June 23, 2011
Part of the year I live and work in Ashland, Oregon, home of the world-renowned Oregon Shakespeare Festival (OSF). This award-winning regional theater company performs a variety of plays, in three different theaters, 10 months a year. Their prime season is of course summer. What happens when you discover a major structural problem that closes down your largest indoor theater during the peak of your season? It could have been panic city, especially when all your senior management is out of town attending a conference.

But instead of freaking out, company leadership, actors, support staff, and theater patrons, have all come together to make the best of a bad situation. Using an old military armory, a small college theater, and a giant tent in a city park, the company and its patrons are cheerfully working together to deal with a highly stressful situation so the “show can go on.”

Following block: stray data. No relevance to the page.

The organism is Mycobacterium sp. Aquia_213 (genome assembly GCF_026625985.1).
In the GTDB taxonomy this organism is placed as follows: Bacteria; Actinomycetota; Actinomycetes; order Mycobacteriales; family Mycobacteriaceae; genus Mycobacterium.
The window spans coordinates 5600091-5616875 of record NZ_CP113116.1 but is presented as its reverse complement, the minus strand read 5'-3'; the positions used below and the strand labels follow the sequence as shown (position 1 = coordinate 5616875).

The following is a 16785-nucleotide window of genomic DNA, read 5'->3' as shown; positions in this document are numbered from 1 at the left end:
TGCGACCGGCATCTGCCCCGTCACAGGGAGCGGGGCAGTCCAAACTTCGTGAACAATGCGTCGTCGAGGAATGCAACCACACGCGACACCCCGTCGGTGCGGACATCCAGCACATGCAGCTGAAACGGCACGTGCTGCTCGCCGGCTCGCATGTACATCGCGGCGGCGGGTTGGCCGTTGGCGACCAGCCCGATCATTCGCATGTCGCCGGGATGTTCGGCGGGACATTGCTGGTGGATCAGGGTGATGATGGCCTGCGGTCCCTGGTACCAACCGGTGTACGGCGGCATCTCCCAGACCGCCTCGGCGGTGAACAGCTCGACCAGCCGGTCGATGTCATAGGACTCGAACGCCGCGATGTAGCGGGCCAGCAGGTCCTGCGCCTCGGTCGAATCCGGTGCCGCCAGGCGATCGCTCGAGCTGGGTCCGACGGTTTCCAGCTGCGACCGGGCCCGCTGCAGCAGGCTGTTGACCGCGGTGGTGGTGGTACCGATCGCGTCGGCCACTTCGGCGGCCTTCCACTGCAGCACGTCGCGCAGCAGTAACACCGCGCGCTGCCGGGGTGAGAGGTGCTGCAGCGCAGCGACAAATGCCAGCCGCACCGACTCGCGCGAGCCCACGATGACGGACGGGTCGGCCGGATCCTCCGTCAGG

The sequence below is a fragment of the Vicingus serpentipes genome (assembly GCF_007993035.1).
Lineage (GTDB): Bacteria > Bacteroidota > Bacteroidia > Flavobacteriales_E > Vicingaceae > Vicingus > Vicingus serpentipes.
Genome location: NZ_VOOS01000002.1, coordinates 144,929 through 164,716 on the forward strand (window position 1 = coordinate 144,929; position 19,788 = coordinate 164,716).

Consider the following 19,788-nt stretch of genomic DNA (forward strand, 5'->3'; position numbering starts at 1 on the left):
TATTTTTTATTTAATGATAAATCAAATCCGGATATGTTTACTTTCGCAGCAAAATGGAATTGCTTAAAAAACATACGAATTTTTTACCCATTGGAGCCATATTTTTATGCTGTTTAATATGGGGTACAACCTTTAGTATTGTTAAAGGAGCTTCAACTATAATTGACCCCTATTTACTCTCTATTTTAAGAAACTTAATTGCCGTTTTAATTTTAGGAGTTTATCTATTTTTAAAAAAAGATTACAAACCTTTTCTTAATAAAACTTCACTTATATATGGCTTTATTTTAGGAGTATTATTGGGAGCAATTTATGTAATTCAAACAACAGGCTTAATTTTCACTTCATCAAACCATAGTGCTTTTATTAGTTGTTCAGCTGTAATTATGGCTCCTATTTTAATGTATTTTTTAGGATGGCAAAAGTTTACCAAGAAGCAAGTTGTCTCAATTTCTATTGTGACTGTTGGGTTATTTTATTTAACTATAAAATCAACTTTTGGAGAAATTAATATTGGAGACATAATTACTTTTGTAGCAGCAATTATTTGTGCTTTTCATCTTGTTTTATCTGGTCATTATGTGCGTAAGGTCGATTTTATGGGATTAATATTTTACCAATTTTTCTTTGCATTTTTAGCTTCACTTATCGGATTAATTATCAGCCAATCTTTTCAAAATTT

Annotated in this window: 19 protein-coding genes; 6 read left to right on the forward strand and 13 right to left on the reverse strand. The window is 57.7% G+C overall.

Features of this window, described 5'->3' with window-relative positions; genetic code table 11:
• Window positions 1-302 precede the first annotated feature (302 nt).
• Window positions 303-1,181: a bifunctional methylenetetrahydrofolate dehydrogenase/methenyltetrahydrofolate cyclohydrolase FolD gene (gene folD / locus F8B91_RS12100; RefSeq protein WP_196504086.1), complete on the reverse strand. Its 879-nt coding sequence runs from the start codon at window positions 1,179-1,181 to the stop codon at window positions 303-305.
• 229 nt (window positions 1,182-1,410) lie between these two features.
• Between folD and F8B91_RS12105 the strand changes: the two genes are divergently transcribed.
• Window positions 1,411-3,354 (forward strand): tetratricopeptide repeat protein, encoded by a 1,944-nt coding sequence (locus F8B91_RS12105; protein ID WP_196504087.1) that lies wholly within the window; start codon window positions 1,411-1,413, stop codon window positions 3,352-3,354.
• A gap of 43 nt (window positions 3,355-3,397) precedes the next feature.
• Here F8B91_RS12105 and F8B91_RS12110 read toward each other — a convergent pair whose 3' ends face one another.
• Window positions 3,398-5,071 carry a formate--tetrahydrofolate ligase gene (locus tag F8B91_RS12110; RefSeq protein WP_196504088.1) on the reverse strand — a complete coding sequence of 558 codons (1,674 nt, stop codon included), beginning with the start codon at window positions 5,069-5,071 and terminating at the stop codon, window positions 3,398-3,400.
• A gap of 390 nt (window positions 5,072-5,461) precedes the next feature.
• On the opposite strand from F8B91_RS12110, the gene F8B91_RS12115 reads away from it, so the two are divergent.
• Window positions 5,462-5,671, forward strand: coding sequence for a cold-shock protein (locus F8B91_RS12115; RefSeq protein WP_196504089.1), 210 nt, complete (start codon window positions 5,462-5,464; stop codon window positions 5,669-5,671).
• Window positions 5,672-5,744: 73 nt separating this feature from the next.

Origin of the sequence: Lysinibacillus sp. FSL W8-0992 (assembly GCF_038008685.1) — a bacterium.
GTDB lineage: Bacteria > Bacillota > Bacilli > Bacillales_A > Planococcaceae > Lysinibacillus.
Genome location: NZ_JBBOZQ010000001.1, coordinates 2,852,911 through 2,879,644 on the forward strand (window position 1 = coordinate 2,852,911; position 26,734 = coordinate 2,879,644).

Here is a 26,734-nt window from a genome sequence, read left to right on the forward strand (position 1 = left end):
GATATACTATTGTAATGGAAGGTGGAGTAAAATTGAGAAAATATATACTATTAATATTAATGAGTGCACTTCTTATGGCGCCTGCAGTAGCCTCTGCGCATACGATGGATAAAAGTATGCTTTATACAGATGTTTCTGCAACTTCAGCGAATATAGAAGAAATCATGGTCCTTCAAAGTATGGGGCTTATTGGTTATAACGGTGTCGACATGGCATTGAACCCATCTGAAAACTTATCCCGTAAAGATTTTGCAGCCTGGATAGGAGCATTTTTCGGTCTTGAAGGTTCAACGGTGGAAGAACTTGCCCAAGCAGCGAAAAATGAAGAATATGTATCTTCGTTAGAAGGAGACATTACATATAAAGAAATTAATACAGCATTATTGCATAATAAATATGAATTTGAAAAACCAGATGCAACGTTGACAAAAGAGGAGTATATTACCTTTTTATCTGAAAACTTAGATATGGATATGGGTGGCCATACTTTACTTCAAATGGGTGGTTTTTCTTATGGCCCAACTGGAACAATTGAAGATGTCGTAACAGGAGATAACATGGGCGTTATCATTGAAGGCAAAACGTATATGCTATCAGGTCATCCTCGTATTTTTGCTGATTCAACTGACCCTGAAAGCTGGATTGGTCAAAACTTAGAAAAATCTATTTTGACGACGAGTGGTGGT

What is the marketing lesson here? Could your company handle a major crisis? In my book (www.powershiftmarketingbook.com) I point out the importance of having policies in place to handle an unforeseen crisis. More importantly, do you have a relationship with your customers that would make them a partner in solving a potential business disaster? It is obvious that OSF had that connection. Congratulations!  

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